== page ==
Upstate lawmakers are trying to hammer out a deal to slow or possibly kill a proposed transmission line from Quebec to New York City that power producers, especially in Western New York, say could put some of them out of business.
The Champlain Hudson Power Express, a $2 billion project led by a Manhattan-based investment firm, would be severely restricted under two bills from using eminent domain powers to obtain property for its project. The line as proposed would run under Lake Champlain and much of the Hudson River to New York City.
"We have power plants in upstate that are deciding whether they're going to stay open or close while somebody is talking about bringing power from outside the state. We'd much rather have New York State power," said Assemblyman Kevin Cahill, an Ulster County Democrat who heads the Assembly Energy Committee.
His Senate Energy Committee counterpart, Sen. George Maziarz, a Newfane Republican, today will begin publicly pushing a new eminent domain power restriction bill targeting the Champlain-Hudson River project.
The Cuomo administration is facing a potentially thorny decision in the coming months: Can it support both the Quebec-originated power project and upstate-based power companies that both want to supply energy to the New York City market, where electricity consumption is expected to continue to grow?
Upstate suppliers say they cannot compete with the Champlain-Hudson River project because of choke points in the aging infrastructure. Backers of the project to bring power from Quebec says there will be enough demand in the coming years in the New York City metropolitan marketplace for power from Western New York and Quebec.
The dispute has major players on both sides with ties to the Legislature and Cuomo. Former Gov. George E. Pataki has advised the project's developers and board members at Blackstone, the major financier of the project. One of the board members is former Canadian Prime Minister Brian Mulroney.
Critics include upstate power companies and unions, led by the International Brotherhood of Electrical Workers, which say upstate jobs will be lost. The issue has split some environmental groups.
"The need for this bill is to basically encourage in-state generation as opposed to importing power from a foreign country, which is going to cost New Yorkers jobs," said Maziarz of his new legislation.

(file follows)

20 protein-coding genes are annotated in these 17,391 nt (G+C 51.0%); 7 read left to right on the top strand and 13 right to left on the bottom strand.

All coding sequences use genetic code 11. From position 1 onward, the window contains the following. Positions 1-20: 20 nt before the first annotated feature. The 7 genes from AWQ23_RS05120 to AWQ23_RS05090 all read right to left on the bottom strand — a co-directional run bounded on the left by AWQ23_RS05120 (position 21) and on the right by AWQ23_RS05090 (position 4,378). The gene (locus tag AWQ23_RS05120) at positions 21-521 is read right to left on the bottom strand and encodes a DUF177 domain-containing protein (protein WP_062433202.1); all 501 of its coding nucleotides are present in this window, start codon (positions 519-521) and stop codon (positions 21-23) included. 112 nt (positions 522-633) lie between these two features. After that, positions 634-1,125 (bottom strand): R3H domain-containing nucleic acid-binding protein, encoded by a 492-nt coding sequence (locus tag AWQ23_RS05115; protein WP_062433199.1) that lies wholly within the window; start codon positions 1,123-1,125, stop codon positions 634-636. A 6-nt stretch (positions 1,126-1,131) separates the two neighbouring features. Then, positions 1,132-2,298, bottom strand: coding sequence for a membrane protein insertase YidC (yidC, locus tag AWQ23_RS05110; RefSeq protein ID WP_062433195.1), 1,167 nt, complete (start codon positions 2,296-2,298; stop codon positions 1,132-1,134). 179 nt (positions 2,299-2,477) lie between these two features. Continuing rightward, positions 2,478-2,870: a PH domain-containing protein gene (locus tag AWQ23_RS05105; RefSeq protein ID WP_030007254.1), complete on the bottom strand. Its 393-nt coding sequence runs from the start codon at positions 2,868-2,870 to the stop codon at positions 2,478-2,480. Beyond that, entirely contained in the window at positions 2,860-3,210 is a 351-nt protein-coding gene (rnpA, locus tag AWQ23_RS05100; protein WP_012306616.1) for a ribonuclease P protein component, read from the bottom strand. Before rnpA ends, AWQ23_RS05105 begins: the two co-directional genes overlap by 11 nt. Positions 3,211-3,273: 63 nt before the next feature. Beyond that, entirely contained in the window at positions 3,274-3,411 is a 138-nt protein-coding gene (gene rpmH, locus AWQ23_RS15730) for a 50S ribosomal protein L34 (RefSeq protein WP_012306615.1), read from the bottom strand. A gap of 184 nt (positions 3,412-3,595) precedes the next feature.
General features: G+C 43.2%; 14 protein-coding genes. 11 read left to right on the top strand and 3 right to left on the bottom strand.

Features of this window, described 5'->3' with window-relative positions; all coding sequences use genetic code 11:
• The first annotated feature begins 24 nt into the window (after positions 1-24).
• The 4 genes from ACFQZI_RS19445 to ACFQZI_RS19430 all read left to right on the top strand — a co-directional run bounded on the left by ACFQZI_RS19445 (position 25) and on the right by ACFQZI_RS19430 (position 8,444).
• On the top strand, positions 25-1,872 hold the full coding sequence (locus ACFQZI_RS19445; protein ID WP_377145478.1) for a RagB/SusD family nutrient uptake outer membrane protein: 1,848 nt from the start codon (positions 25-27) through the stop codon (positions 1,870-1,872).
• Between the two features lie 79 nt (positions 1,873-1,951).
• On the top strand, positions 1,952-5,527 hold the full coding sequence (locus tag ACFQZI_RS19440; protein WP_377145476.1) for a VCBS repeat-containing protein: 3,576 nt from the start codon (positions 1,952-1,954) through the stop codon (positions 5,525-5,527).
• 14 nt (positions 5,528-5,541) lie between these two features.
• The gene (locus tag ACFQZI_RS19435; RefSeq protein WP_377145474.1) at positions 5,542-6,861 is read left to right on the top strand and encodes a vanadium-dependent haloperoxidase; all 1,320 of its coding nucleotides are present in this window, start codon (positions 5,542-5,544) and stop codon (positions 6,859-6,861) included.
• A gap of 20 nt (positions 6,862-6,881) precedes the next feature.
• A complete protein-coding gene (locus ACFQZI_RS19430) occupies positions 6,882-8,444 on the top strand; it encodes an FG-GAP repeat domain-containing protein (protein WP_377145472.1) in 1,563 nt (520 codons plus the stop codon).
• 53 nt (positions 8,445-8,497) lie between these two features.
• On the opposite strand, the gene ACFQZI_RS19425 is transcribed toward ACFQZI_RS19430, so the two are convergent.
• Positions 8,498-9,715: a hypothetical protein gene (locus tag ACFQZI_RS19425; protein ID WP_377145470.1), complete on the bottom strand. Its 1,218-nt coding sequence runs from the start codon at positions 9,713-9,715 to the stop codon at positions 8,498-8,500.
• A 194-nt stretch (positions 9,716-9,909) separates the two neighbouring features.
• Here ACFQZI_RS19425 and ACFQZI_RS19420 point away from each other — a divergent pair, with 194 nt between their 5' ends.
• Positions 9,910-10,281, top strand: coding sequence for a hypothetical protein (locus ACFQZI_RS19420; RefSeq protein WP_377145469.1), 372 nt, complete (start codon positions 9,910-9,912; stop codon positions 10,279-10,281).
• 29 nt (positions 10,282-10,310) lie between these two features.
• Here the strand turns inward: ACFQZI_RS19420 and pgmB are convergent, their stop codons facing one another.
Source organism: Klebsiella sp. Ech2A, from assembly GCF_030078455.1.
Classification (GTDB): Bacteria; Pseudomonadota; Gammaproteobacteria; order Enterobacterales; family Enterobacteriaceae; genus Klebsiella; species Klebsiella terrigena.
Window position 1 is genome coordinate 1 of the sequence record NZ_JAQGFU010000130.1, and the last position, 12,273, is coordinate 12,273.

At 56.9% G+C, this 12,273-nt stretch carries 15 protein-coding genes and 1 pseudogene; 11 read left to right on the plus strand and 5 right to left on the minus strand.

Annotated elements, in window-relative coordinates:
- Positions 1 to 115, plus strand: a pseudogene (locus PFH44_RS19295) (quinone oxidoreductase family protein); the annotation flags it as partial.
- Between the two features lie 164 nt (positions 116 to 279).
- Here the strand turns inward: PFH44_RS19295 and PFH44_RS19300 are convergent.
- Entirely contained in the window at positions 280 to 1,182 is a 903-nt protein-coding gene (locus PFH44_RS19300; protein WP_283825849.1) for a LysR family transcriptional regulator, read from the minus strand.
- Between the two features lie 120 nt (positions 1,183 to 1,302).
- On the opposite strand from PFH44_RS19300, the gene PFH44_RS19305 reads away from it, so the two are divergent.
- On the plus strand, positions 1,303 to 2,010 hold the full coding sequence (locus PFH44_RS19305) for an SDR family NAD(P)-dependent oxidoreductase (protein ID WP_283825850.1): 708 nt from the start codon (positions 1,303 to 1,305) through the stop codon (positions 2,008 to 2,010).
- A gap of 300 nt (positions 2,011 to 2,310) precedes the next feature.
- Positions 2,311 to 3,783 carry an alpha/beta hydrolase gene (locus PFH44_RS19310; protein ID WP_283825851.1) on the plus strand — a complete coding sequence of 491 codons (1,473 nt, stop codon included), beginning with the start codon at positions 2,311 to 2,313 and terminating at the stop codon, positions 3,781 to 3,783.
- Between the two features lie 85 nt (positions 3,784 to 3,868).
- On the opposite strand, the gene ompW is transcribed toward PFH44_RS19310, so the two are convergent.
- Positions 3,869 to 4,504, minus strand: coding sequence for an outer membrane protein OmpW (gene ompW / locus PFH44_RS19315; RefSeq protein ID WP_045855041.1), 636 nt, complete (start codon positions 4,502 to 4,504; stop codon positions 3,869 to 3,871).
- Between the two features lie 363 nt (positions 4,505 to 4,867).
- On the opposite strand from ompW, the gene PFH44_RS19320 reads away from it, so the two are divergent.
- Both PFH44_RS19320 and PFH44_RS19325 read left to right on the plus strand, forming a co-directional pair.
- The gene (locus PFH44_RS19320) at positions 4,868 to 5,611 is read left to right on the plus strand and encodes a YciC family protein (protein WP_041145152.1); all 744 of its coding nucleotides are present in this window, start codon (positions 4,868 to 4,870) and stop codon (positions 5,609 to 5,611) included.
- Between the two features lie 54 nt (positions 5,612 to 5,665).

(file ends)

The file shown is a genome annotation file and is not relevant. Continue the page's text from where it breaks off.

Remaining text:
The Niagara County lawmaker said the Champlain-Hudson River line, expected to carry up to 1,000 megawatts of electricity, is "the foot in the door" for efforts by Hydro Quebec and its supporters. He said the project "will come in, I think, and low ball their prices, get the market, get a corner on the market and then grow the market in New York State -- and, in the end, it costs New Yorkers their jobs."
Maziarz and Cahill, who both said they are optimistic that differences in their two bills can be ironed out, were not shy about the future of the eastern New York project without the power to obtain land through eminent domain.
"I think eminent domain is necessary for this project to go forward. So this legislation will severely, I think, make it more difficult for them to go forward," Maziarz said.
The head of the power transmission project did not return telephone calls to comment. But Donald Jessome earlier this spring told The Buffalo News that the two cables planned to be stretched over 400 miles from Canada to New York City will be enough to power 1 million homes and that the project comes without government funding.
Besides lower energy bills for downstate consumers, he said, there is "lots of room" for other suppliers upstate to send energy to the New York City area.
The deal needs approval from Cuomo's Public Service Commission.
Cahill's bill in the Assembly would require power importers to let New York-based companies to tap into their system to deliver energy and to permit eminent domain only if New York environmental standards are met in the production of the energy. Cahill said it is unsure the kind of power the Champlain-Hudson River project envisions as a backup to plans to import wind and hydropower.
"There is a great deal of harm to losing hundreds, if not thousands, of jobs in the power and related industries while we import power from outside the state," Cahill said.